Member Profile

Total number of comments: 13 (since 2013-11-28 16:33:22)

Abu Umar

Showing comments 13 - 1
Page:

  • The Other Iraq Reality: Shiite Militias besieging Sunni Towns
    • Hussain the Sunni 10/01/2014 at 6:53 am

      What I feel is that the concept of nation-statehood as drawn up about a century or more ago in the Middle East was incorrect to begin with. The problem is that most people on the ground can only envision a "Sunni Iraq" or a "Shia Iraq", etc. Compromise is definitely out of the question, and it is not only a matter of politicians, but more and more of people on the ground.

  • Coalition Of One: Iran Leads Own Fight Against Islamic State
    • Hussain the Sunni 09/18/2014 at 1:27 am

      What baffles people like me is how the portrayal of the protagonists change as per the situation: Yesterday, this group were "sectarian Shia militias", but during the lifting of the siege of Ameril they became "Shia volunteers" in the news, even though it is obvious that their mentality, allegiances, and prejudices were the same before as they are now.

  • Who are Iraq's Sunni Arabs and What did we Do to them?
    • As a Sunni I would have to say that: Even though the above two points may be the same, yet our (Sunni) belief that their "12 Imams" are not at the level of absolute inerrancy in every matter does lead to many, many ramifications, some of them small, some of them big.

      With regards to the Jewish-Christian comparison, I still think it is appropriate analogy in a general sense, since both Jews and Christians dispute as to who is the "true Israel" and this has historically had many ramifications; in here, we and the Shias dispute as to who belongs to the "true Islam" versus "fake Islam", and as we can see there is always potential for violence in here as well.

    • I do not know why the split between Sunnis and Shias is portrayed as analogous to that between Catholics and Protestants. To me at least, it seems to be more akin to the disagreements between Jews and Samaritans, or between Jews and Christians - the origin is taken right to the very early period of the foundation of the religion, and one side or the other, or both, demonize the other. Many a times the demonization is latent, but it is extremely easy for passions to be whipped up, since the basis is basic foundational disagreements that can never be resolved amicably.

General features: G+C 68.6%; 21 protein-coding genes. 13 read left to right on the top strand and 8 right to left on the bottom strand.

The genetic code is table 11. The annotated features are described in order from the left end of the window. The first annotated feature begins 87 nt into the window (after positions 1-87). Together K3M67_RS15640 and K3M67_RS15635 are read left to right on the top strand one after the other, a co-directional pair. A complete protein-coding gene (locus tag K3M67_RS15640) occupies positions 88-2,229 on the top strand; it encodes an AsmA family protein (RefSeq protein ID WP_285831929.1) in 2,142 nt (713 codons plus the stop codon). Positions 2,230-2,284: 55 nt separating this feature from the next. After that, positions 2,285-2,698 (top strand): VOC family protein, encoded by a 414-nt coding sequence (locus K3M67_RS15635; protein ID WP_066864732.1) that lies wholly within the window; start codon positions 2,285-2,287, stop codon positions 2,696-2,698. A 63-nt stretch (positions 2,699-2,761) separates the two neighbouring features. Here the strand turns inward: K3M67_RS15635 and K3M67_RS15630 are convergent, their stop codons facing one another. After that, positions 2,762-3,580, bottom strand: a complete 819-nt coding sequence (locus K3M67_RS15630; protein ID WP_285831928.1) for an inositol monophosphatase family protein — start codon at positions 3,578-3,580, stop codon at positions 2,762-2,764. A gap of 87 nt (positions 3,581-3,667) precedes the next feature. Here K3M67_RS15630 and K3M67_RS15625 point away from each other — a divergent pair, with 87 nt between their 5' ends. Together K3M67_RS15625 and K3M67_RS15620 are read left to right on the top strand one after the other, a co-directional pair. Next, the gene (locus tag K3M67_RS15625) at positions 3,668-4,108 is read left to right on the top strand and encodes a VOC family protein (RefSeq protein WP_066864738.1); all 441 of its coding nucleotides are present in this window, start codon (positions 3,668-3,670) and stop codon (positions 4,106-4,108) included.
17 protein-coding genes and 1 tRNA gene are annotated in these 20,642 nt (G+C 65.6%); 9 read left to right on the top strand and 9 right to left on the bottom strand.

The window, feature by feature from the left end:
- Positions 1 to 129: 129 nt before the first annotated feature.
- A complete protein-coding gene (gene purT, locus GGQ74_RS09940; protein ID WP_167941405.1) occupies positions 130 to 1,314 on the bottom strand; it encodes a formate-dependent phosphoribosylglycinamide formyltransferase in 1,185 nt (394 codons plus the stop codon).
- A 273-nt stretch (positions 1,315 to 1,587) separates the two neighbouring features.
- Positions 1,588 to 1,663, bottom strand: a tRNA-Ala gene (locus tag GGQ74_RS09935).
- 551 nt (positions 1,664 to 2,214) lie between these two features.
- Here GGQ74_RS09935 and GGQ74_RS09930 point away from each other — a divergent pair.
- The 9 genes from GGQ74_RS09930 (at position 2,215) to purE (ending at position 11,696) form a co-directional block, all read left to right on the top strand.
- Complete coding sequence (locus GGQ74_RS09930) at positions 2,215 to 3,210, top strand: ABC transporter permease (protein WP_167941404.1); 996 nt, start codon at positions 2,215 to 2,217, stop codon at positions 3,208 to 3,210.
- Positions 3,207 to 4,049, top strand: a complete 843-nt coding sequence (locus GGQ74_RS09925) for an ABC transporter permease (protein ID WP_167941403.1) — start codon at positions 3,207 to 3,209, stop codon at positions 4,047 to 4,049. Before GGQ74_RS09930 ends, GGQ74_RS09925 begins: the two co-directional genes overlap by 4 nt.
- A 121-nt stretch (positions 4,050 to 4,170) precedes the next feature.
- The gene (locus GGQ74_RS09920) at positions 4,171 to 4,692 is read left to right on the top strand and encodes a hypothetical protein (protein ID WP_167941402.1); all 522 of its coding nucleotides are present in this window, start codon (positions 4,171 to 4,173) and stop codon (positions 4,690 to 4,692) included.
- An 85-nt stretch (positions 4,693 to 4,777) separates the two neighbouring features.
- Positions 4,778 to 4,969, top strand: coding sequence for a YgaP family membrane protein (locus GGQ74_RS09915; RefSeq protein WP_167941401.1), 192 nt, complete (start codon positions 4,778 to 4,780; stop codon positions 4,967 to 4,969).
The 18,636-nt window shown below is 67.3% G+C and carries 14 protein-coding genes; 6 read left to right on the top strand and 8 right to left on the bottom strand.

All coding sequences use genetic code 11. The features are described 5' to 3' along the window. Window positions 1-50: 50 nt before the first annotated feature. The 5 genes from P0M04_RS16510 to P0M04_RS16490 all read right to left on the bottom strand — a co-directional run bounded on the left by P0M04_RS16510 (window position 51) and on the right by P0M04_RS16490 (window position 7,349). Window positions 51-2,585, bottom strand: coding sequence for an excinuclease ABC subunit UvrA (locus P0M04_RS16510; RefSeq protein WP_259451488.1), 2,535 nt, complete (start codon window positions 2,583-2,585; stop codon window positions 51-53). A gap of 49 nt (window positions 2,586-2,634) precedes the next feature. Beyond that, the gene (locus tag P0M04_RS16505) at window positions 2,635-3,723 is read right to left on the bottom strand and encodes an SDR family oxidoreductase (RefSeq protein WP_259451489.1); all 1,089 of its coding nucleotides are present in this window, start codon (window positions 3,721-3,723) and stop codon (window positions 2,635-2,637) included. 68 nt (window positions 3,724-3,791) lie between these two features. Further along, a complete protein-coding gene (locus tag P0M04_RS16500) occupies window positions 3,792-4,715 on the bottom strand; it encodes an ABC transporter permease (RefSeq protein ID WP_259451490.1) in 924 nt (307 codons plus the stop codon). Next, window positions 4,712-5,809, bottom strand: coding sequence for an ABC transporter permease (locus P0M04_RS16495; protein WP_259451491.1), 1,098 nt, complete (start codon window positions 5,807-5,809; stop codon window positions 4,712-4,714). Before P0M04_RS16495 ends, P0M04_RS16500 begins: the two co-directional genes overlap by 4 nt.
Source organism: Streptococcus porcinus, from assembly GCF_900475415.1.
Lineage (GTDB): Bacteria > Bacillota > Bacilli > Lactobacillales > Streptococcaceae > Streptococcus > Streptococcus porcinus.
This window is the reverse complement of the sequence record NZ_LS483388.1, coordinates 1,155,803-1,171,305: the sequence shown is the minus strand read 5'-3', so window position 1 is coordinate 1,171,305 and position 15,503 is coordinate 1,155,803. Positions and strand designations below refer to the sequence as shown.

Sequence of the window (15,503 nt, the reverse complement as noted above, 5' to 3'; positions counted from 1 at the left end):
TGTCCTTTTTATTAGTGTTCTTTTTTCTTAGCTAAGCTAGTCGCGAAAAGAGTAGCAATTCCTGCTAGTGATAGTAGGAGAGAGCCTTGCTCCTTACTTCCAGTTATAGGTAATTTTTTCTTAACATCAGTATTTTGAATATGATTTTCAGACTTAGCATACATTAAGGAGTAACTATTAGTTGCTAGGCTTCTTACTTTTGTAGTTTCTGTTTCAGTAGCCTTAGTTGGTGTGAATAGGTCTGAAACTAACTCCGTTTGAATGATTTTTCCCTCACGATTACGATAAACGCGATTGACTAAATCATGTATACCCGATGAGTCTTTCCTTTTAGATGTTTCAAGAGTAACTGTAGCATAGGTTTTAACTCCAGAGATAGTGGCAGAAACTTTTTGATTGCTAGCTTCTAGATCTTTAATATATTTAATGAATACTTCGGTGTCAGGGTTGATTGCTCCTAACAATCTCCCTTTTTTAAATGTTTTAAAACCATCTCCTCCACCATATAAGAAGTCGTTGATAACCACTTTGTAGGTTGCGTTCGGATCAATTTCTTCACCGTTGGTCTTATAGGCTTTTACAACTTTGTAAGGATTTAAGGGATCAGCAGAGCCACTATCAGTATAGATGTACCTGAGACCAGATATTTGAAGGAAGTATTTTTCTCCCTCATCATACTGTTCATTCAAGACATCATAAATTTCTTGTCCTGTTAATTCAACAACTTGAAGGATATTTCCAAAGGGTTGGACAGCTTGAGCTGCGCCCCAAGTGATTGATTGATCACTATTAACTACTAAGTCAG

• Enter the Ayatollah: Sistani calls on Iraqis to enlist in Fight against "Terrorists"
    • Hussain the Sunni 06/14/2014 at 5:21 am

      One point about Sunni dissatisfaction with the Maliki government: As a Sunni, the main problem I have with the Shia groups is that they see political participation as a series of "turns": Sunnis had their turns with the Caliphate, the Ottomans, and Saddam but now it is the Shias' turn in Iraq. Not only Maliki, but Shias at large in Iraq and elsewhere are simply not interested in democracy or power-sharing at all. Whether one thinks this right or wrong is something else, but this is the common Shia mentality with regards to what the "future" holds.

  • Egypt's "Revocouption" and the future of Democracy on the Nile
    • It is very transparent that the Army was and has always been in charge for decades and I do not know how anyone thought that Mursi actually had true power.

      These 'mirages of democracy' are akin to a parent letting their children use small amounts of cash [like 5 or 10 dollars] but never ever letting them have any access to the "real money".

  • Rape in India, and the Low Status of Women
    • This is incorrect. Please refer to the following link:

      link to callingchristians.com

      There are other links discussing this issue, but this can be a start. In any case, orthodox Islamic theologians do not necessarily try to tie the Islamic laws to any rational discussion, because for any given time and place, there will be those, both men and women, who will disagree with their minds about aspects of Islamic law.

  • The Afghan Sk8ter Girrls of Kabul (Video) - (Female Literacy has Tripled in Afghanistan)
    • Then who gets to decide what is the situation with a child if not the parents? It sounds like the view of a totalitarian regime, where children are forcibly taken out of the parents' arms because Uncle Sam or Uncle Mao know best.

      Perhaps the parents do not want education for their children, and are happy to themselves and their children to be menial workers for the rest of their lives; perhaps they are happy thinking that they will not reach their 50th birthday due to the economically low status they are in. Even today, only about half of the world is functionally literate, and I do not see any military action being taken to impose functional literacy everywhere.